Tesla CEO Elon Musk says the company conducted “zero” consumer research when designing its upcoming Cybertruck.
He says he doesn’t pay attention to competitors or know anything about other electric vehicles on the market.
And criticism that the Autopilot name is misleading for Tesla’s driver-assist system, which has been linked to a number of accidents? “Idiotic.”
In a wide-ranging interview with Automotive News Publisher Jason Stein last week, the 49-year-old Musk appeared unbothered by the product-related headaches that often vex his competitors or the billions of dollars that can hinge on his declarations. At one point he made a “stream-of-consciousness guess” that Tesla will start construction on a third U.S. assembly plant in four or five years, and later he suggested the company might build a minivan before largely dismissing the idea in the next sentence.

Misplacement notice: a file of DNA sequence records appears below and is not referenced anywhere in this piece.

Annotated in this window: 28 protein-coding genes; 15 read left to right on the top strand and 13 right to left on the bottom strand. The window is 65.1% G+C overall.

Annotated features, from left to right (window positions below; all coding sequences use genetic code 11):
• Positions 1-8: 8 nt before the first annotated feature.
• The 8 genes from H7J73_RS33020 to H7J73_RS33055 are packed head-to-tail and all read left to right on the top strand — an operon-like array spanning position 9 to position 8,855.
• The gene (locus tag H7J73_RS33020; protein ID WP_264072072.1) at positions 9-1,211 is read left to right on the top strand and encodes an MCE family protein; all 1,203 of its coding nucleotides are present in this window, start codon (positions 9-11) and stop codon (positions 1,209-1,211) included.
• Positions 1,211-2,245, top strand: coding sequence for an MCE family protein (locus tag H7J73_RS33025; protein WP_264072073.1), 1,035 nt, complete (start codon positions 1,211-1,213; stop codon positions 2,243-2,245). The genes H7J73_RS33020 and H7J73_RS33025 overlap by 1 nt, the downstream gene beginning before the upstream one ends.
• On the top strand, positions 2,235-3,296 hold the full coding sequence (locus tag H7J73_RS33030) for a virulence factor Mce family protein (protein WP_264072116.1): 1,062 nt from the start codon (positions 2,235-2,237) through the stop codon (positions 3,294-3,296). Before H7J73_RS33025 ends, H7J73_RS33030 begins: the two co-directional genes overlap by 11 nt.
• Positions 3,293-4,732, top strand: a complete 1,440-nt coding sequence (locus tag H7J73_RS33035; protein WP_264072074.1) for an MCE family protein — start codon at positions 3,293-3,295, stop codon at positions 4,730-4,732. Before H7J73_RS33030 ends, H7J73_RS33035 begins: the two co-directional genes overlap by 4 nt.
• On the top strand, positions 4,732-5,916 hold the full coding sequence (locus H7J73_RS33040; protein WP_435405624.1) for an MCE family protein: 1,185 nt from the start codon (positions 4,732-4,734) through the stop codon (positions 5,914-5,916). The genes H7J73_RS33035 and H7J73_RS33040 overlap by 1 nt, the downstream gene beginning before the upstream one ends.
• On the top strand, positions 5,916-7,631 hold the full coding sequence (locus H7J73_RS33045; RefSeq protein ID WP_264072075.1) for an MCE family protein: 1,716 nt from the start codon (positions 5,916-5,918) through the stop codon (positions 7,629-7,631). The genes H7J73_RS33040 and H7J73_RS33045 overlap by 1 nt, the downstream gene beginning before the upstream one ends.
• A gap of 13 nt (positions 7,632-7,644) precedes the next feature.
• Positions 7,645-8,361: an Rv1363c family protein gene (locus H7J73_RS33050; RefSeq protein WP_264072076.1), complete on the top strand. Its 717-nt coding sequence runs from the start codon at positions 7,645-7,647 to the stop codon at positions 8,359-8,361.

To Musk’s credit, Tesla continues to pace the industry in EV sales; it pioneered a digital retail model that’s becoming increasingly popular amid the coronavirus pandemic; and it has strung together four consecutive quarterly profits, albeit largely through the sale of regulatory credits to those competitors he says he doesn’t watch very closely. Despite numerous manufacturing challenges — and more than a few unforced Twitter faux pas — Tesla has soared in value, its market cap doubling after Musk publicly called its stock price too high.
“I must be doing something right, as far as my managing style’s concerned,” Musk said. “Tesla’s worth twice as much as the rest of the U.S. auto industry combined.”
He said he hopes to continue roiling the industry by launching the Cybertruck pickup next year. Although Tesla is entering a high-stakes segment with fiercely loyal customers, Musk admitted the truck was not guided by any of the focus groups or outreach to would-be buyers that Ford, Chevrolet and Ram